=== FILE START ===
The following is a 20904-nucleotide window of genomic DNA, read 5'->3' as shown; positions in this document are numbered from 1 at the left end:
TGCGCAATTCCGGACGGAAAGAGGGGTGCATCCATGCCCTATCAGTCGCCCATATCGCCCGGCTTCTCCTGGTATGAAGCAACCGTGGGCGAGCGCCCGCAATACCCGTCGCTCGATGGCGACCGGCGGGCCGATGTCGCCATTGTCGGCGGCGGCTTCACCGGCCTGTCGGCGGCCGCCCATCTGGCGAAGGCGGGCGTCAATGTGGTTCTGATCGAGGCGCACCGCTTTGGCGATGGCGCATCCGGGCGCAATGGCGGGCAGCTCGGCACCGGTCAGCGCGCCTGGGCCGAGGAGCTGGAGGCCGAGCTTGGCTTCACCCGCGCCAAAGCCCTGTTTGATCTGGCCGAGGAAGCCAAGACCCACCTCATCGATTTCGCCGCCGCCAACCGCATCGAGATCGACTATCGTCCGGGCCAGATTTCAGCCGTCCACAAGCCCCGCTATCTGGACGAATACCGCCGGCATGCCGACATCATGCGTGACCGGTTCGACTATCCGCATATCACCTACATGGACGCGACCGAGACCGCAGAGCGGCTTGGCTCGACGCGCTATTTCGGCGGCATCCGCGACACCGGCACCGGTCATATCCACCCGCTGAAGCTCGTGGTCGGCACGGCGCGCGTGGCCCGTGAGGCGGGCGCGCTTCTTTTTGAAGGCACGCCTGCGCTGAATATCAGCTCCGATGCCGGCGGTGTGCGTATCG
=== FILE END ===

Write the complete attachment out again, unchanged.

The following is a 20904-nucleotide window of genomic DNA, read 5'->3' as shown; positions in this document are numbered from 1 at the left end:
TGCGCAATTCCGGACGGAAAGAGGGGTGCATCCATGCCCTATCAGTCGCCCATATCGCCCGGCTTCTCCTGGTATGAAGCAACCGTGGGCGAGCGCCCGCAATACCCGTCGCTCGATGGCGACCGGCGGGCCGATGTCGCCATTGTCGGCGGCGGCTTCACCGGCCTGTCGGCGGCCGCCCATCTGGCGAAGGCGGGCGTCAATGTGGTTCTGATCGAGGCGCACCGCTTTGGCGATGGCGCATCCGGGCGCAATGGCGGGCAGCTCGGCACCGGTCAGCGCGCCTGGGCCGAGGAGCTGGAGGCCGAGCTTGGCTTCACCCGCGCCAAAGCCCTGTTTGATCTGGCCGAGGAAGCCAAGACCCACCTCATCGATTTCGCCGCCGCCAACCGCATCGAGATCGACTATCGTCCGGGCCAGATTTCAGCCGTCCACAAGCCCCGCTATCTGGACGAATACCGCCGGCATGCCGACATCATGCGTGACCGGTTCGACTATCCGCATATCACCTACATGGACGCGACCGAGACCGCAGAGCGGCTTGGCTCGACGCGCTATTTCGGCGGCATCCGCGACACCGGCACCGGTCATATCCACCCGCTGAAGCTCGTGGTCGGCACGGCGCGCGTGGCCCGTGAGGCGGGCGCGCTTCTTTTTGAAGGCACGCCTGCGCTGAATATCAGCTCCGATGCCGGCGGTGTGCGTATCG